I’m just baffled. Part of me wants to know what the hell she’s singing about, part of me thinks it would ruin things. This is amazing though; the CG monsters, the set, the faceless fat dancers, and the creppy-cute lead singer who farts static out of her ass. If I met an alien, and wanted him to understand what Japan was, I’d show him this video.
And then we’d all be boned.
Morning music videos: “Ponponpon” [I ♥ Chaos]
Okay, it’s been ages since I posted. I drink, okay? Anyhow, here’s a very funny parody of Lady Gaga’s Born This Way about mutants and the X-Men. You kids like the comic books, right? No, never mind, the only people who read X-Men are over 30. Fuck. Whatever, Mystique is pretty damn hot for a blue chick, and there’s a cute bit where Jean goes all Dark Phoenix when she sees Scott making moves on Emma.
Fuck, X-Men is a soap opera for idiots. Whatever, enjoy the video.
Magneto: Still Born This Way (In Case You Were Wondering) [Topless Robot]
When your sex-ed teacher is named Ms. Lovecraft, you know yr in for some strange shit. Tentacle sex and mother-of-pearl streams, you know? An official selection at Sundance 2005, this short film by Craig MacNeill and Clay McLeod Chapman is the very sum of every pubescent child’s most antediluvian fears.
Sex Ed with H.P. Lovecraft [Topless Robot]
Easter is this weekend, and with Easter comes a 1000-rabbit-strong Bunnarchy march in Seattle. In honour of my lovely Merkin friends and their lepusophiliac frolics, I present to you MC Bunny’s The Bunny Bounce. With more shaking bootys of both genders than you can shake a carrot at, it’s a good way to think about the original meaning of Easter.
Yes, I’m talking about fucking.
MC Bunny $ and the Drill Team Bumps You into Easter Weekend [The Stranger]
Once upon a time, Orson Welles taped a pilot for a talk show. This show, unfortunately, did not get picked up, but we do have an amazingly creepy little clip from it here, where he waxes all profound on Kermit & Co. while interviewing the late, great Jim Henson, and Frank “Yoda” Oz. One can only imagine how much better reality would be if this had gone through.
Orson Welles Creepily Interviews Jim Henson and Frank Oz [The Stranger]
I don’t know if I’m turned on or creeped out. Both, I think.
Frankly, I’m not really sure how I feel about this video; the music is a bit weak, and the geek references seem forced. On the other hand, it’s got Tinkerballa from The Guild in a Ghostbusters outfit, and that’s damn hot.
Courtesy of the fine folks at Aperture Labs, we here at frankie23.com are happy to help spread this wonderfully informative look at gift-buying practices on this most corporate of holidays. Enjoy!
Oh, man, now this is the way I want to spend my post-zombie-apocalypse days… Gently sailing down the river, clockin’ zombies in the head from the safety of my giant fucking boat. Make sure you click on the image to see this thing in it’s full, grand beauty. The SS Huckleberry, winner of the 2010 Zombie Safe House Competition, (I didn’t even know such a thing existed!) is secure, has it’s own food production facilities, and is powered by diesel fuel made from decomposing undead! I mean, how wonderful is that? You stay alive, healthy, and your carbon footprint is vastly reduced! There is absolutely nothing I don’t like about that.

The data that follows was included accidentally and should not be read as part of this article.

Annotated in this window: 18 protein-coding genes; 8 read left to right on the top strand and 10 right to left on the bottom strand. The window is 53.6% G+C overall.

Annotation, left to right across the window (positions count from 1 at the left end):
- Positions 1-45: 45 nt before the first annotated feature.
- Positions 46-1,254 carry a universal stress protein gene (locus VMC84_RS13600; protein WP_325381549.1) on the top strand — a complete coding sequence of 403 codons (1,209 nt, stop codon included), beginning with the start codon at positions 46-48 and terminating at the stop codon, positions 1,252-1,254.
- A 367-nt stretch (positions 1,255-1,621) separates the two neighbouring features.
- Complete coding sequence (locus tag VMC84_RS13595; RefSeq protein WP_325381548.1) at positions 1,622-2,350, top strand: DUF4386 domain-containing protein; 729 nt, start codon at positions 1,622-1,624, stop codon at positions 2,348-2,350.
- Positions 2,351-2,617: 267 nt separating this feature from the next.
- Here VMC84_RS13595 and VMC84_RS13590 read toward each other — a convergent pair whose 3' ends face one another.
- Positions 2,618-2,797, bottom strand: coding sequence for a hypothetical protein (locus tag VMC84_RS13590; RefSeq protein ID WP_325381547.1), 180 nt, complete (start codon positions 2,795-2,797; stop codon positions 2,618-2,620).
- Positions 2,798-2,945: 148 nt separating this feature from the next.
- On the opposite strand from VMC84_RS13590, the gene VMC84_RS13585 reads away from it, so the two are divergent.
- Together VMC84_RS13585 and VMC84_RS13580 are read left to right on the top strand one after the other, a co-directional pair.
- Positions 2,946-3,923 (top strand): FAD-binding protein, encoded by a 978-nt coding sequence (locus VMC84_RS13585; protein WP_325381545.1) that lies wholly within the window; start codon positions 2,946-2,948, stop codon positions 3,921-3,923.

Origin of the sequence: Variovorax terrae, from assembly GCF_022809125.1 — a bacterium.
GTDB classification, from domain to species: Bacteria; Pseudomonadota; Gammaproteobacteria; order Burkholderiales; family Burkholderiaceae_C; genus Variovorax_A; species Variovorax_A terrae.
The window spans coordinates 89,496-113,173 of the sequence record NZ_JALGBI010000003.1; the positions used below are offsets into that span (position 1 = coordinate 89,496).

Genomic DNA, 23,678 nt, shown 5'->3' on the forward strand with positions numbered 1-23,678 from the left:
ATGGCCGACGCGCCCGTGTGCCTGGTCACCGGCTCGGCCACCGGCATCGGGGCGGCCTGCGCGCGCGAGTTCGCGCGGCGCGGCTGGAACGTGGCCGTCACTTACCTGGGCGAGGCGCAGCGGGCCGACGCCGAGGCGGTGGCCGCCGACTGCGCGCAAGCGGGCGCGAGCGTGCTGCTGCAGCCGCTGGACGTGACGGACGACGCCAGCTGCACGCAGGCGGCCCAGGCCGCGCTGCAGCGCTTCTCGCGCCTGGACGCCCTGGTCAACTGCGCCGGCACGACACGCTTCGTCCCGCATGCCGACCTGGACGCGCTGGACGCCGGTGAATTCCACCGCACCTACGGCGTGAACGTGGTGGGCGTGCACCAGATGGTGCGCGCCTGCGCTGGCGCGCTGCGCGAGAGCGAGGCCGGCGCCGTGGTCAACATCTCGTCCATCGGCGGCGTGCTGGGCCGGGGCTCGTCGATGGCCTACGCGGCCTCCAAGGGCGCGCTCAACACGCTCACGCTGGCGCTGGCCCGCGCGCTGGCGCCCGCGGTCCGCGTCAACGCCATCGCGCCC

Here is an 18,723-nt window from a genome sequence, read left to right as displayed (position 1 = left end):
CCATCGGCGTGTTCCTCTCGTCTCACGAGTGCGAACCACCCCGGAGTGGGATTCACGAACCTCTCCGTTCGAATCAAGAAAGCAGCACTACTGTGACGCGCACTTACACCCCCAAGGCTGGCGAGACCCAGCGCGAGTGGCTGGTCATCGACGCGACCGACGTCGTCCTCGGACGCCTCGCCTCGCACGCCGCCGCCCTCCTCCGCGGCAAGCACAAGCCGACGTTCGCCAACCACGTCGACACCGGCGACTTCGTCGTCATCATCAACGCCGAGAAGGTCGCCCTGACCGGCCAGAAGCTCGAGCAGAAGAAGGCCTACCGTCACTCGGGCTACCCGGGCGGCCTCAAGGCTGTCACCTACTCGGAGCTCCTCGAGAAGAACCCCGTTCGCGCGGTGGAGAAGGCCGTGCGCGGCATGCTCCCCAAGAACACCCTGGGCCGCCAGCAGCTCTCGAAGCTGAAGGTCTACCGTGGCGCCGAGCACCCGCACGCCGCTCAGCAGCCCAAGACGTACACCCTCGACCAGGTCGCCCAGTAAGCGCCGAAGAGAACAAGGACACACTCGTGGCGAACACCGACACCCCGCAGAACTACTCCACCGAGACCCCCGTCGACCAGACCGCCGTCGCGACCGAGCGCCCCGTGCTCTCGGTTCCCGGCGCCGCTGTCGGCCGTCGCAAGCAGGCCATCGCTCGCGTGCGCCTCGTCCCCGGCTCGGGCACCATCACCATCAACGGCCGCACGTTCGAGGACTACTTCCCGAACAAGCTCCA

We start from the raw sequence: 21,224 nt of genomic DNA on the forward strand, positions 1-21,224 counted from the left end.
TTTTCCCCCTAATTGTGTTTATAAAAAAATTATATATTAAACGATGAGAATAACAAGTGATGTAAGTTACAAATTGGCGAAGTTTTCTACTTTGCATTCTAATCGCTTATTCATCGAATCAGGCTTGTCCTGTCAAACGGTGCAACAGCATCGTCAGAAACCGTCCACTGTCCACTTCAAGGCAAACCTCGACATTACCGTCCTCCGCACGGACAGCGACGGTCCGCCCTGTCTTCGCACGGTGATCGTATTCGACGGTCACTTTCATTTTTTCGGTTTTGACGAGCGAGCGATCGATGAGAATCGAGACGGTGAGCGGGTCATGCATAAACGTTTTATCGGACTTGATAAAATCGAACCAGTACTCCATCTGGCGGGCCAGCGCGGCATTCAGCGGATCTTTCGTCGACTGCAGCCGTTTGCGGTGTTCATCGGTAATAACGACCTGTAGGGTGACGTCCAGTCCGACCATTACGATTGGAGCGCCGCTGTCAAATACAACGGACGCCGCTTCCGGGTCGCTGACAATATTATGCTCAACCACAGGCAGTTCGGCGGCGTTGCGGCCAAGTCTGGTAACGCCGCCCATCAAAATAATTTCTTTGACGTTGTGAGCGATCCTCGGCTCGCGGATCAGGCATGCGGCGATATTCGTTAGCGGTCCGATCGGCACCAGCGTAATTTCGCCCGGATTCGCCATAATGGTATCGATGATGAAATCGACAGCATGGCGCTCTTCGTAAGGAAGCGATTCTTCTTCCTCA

Man, even my jaded soul fucking loves this. YouTube user radialaxis went and arranged Lateralus by Tool for an eight-piece koto group; this video is from their first performance. He also shares with us something I did not know; the song is actually partially based on the Fibonacci sequence, which means it’s related to the Golden Mean, which means that it is mathematically beautiful. See, now even if you don’t like Tool, you can blame liking this song on nature! Here’s a chunk of his very verbose write-up for the song, from the YouTube page:
The first 6 steps and the 15th step (6=1+5) of the Fibonacci sequence for the numbers 0 and 1 feature prominently in the structure of this piece:
This is reflected, for example, in the rhythm of the second section, 9/8-8/8-7/8, 987 being the 15th step of the sequence, as well as in the structure of the 3rd section. While the underlying rhythm of this section is 5/8 (the 6th step of the sequence is 5+8=13), the lead melody progresses back and forth through a series of phrases of length 0 to 13, again the first 6 steps of the sequence plus the root numbers, separated by pauses of length 1 to 5, the 1st 4 steps of the sequence. Together the melody phrases and rests form the image of 2 interlocking spirals. The lyrics of the song at this point also reflect the mathematical structure, the first words being ‘black then white,’ i.e. 0 and 1. The lyrics later in the song make use of extensive spiral imagery.
In my arrangement I tried to incorporate this element of the original composition as much as possible. There are 8 instruments in the group, 6 koto and 2 bass koto. The 6th step in the sequence is 13, which is the number of strings on a koto. The 2 bass kotos together have 34 strings, 34 being the 8th step of the sequence. In the first 9/8-8/8-7/8 section the 8 players are subdivided into 2 groups, one of 5 and one of 3. The groups play the 9/8/7 figure 3 times, with a variation in the 3rd iteration subdividing it into 3=2+1. The 2nd time through the 9-8-7 figure the groups themselves subdivide into smaller groups of 3+2 and 2+1 for 2 iterations before subdividing again in the 3rd iteration (3=2+1 again).
I just must say, thank you sir; this really made my god-damn week. Cheers!
Is life getting you down? Do you need a new way of seeing the world? Hey, why not try the Necronomicon? New, horrible vistas of reality will upon unto your eyes, driving you either insane, or causing you to fall on your kneews in anticipation of the dark times. It’ll be great!